Transportation modelling software is a handy tool with respect to transportation planning. Admittedly, any practitioner needs to be careful that models are applied properly, based on good data and reasonable assumptions. As the old adage goes – garbage in, garbage out – if one fails to apply models properly. Are models perfect? Of course not, but they are still beneficial to the planning process.
Over the past several decades, transportation models have evolved tremendously from pen-and-paper plots and computer mainframe processing to microsimulation models with car-following algorithms on multiple processor computers. So to have the uses for transportation models evolved over time.
Whereas in the past models simply helped with roadway geometric improvements (i.e. if you build it, they will come) and traffic signal coordination, today they can be used for more advanced applications such as simulating interactions between the pedestrians, bicycles, transit, and vehicles transportation modes. Clients, politicians, and even the public are demanding more of simulation models to allay fears of change due to a new development or transportation project.
Over time, software vendors have responded to the demand of new features through research and development of new transportation model capabilities and algorithms for analysis. Understandably, with these new features, time and effort is required to put this into practice. Of course, these costs are then passed on to the end users, primarily government municipalities and private consulting firms.
These software costs can easily run from $5,000 to $20,000 USD or more for a license, depending on the software, features, and vendor support needed. Did the software version change? How about paying that upgrade fee? In today’s lean economic times with tighter budgets and austerity, these costs and fees can be a huge hit, especially for smaller municipalities and firms. In many cases, these end users are making do with less.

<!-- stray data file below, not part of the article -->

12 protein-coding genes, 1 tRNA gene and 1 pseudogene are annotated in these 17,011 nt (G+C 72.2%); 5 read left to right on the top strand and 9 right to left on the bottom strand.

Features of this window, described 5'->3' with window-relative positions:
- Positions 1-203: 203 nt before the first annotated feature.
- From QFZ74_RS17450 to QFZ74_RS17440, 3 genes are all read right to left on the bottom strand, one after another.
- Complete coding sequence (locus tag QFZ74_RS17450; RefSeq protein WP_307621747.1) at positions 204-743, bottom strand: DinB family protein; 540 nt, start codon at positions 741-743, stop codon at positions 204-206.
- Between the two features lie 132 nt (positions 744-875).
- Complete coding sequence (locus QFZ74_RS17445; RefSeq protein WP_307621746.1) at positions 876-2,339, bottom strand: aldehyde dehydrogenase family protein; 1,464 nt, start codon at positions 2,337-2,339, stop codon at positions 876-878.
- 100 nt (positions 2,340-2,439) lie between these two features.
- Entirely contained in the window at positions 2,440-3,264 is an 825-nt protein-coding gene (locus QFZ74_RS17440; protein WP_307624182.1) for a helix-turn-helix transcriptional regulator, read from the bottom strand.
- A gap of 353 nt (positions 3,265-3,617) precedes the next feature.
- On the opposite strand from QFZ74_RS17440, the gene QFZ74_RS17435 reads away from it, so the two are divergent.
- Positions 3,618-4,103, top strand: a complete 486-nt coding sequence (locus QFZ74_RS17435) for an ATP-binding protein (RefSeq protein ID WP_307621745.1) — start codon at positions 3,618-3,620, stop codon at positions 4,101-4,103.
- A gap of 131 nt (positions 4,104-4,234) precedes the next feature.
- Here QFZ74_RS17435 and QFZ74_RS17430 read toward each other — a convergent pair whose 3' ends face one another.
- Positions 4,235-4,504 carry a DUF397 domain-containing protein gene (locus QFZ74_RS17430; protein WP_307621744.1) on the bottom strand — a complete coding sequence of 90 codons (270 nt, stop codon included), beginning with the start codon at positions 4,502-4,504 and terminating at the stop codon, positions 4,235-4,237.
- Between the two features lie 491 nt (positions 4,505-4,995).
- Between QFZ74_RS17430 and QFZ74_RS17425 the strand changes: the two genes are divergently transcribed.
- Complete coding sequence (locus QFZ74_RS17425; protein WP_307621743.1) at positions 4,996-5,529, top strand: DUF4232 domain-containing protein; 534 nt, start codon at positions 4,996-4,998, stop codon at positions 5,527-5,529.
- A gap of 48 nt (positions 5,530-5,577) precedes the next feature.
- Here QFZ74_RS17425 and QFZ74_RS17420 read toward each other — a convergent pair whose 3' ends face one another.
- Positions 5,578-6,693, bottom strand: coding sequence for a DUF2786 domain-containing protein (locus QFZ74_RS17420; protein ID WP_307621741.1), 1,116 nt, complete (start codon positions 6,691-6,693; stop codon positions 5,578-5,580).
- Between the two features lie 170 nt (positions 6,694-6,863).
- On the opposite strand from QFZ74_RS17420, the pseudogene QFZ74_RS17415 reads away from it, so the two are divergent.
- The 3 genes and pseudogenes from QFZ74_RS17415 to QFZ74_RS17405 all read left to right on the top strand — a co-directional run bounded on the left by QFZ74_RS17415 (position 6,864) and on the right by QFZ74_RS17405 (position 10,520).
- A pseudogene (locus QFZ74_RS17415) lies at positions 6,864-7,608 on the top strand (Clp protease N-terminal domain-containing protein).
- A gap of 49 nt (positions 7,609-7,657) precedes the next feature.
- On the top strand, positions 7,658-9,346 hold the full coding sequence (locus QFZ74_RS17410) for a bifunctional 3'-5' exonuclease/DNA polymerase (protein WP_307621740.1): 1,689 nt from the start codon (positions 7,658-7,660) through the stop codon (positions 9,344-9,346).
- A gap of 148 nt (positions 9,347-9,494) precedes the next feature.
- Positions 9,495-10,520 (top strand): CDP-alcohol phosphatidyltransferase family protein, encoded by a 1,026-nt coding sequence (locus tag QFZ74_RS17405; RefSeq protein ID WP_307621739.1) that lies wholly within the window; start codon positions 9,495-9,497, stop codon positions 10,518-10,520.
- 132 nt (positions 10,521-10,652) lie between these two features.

Appetite for Change?
In today’s transportation modelling marketplace, there are a limited number of established software vendors with their entrenched client bases. However, at the end of the day, most end users are comparing various design scenarios using industry standard performance measures to make the best design decisions. For example, in North America, most transportation modelling software packages implement evaluation methodologies based on the current version of the Highway Capacity Manual (HCM).
If common, industry standard performance measures are being used, then why are end users attached to specific software vendors? Here are a few observations, which are by no means exhaustive:
- Analysts and decision makers are attached to the “tried and true” and do not want to change to something new, unfamiliar, or untrustworthy.
- New entrants to the software market need to invest in a lot of development time/costs in order to compete with the capabilities of established products. Even new, competing products developed by another vendor in the transportation model industry can have difficulty gaining traction.
- The demand for these products is relatively small and specialized, compared to the boarder consumer base. Almost everyone finds a product like Google Maps useful, but not many people care how a transportation geometric design is performing 20 years from now.